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Shares of Wayfair fall on back of mixed Q3 earnings

Beats estimates on adjusted EPS, misses on revenue

Wayfair also hinted about trying to build a larger physical presence (Photo: Pexels)

Home furniture marketplace Wayfair posted a mixed Q3 2021 earnings report on Thursday, beating consensus analyst estimates on adjusted earnings per share while missing on revenue.

The e-commerce firm reported revenue of $3.1 billion, down 18.7% year-over-year from Q3 2020’s $3.8 billion. The company also lost $718.5 million quarter-over-quarter, the second quarter in a row in which revenue has declined.

Wayfair’s (NYSE: W) stock price was down about seven basis points in the morning following Thursday’s announcement.

In the U.S., revenue fell by about $680 million, to $2.6 billion. Third-quarter net income was $70.6 million, or 75 cents per diluted share, versus $161.2 million, or $1.67 per diluted share, a year ago.

On the bright side, adjusted earnings per share was 14 cents, beating the analyst consensus of 1 cent. Non-GAAP-adjusted earnings before interest, taxes, depreciation, and amortization was $101.1 million.

“As various geographies reopened post-pandemic, consumers naturally shifted some spend towards travel and entertainment and from ecommerce towards brick and mortar. Demand and interest in the home remains resilient, but it will take a few more quarters for our growth — and e-commerce growth in general — to get back to normal,” said Niraj Shah, CEO, co-founder and co-chairman of Wayfair. “Our long-term vision is in sharp focus coming out of the pandemic period. The initiatives required to realize it are in flight, even as we work through near-term macro challenges like supply chain congestion and related inflation.”


Wayfair also lost customers in Q3, dropping from 31.1 million active users in Q2 2021 to 29.2 million as of Sept. 31, although it was still an increase of 1.5% year-over-year. Net revenue per active customer in the past 12 months, though, rose from $461 in Q2 2021 to $484 in Q3. Orders per customer were down slightly at 1.92 in Q3 2021 compared to 1.94 in Q3 2020.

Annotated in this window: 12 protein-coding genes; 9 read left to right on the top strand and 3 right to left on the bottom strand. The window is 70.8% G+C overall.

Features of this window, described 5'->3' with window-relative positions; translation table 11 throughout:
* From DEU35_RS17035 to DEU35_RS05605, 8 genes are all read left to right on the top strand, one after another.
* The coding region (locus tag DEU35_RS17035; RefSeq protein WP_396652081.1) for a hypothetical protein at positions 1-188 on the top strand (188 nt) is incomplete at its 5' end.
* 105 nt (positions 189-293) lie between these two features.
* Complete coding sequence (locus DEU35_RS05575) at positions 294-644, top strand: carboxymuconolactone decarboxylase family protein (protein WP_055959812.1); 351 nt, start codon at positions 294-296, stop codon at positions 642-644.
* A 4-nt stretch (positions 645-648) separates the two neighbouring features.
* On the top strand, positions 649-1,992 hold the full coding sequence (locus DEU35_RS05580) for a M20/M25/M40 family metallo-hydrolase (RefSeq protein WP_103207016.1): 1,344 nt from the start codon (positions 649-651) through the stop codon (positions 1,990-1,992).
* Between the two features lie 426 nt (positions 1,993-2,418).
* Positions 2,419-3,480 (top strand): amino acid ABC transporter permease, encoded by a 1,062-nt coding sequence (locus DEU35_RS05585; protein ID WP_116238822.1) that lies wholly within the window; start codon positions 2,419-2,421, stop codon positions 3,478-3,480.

Repeat customers placed 8.4 million orders for the quarter, a notable decline of 25.8% year-over-year. Wayfair delivered 11 million orders in Q3, a 30.1% decrease year-over-year, but those orders were more valuable, averaging $283 versus $243 in Q2 2020.


Read: Wayfair revenue jumps nearly 50% in Q1

Read: Wayfair’s international supply chain — Point of Sale


Slightly fewer orders were placed via mobile devices, with customers placing 57.7% of total orders in the quarter on a mobile device, compared to 60% in Q3 2020.

Wayfair’s net revenue for the first nine months of 2021 totaled around $10.47 billion.

“We are, as ever, focused on the long-term, balancing strong growth and profitability over years not quarters, and solidifying our position as the definitive destination for the home,” said Shah.

On the company’s earnings conference call, Shah hinted at a larger physical presence for Wayfair. He said the company’s experimentation with physical retail will trial several forms of Wayfair’s brands to determine which will lend themselves to a “new kind of omnichannel shopping experience that blurs the lines between the online and offline.”

The company’s aim is to capture shoppers who are increasingly returning to brick-and-mortar locations, which likely put a damper on its e-commerce-centric business model. Wayfair has also contended with inventory shortages and product delays due to supply chain disruptions, so much so that it began selling products that are still in transit.

But despite the headwinds, Shah remains optimistic: “To be clear, there is no panacea solution for the supply chain challenges,” he said. “It will take some time for the world economy to work through, but we’re staying flexible and doing all we can.”

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Jack Daleo

Jack is a staff writer for FreightWaves and Modern Shipper covering topics like last mile delivery and e-commerce fulfillment. He studied at Northwestern University, majoring in journalism with a certificate in integrated marketing communications. Previously, Jack has written for Backpacker Magazine and enjoys travel, the outdoors, and all things basketball.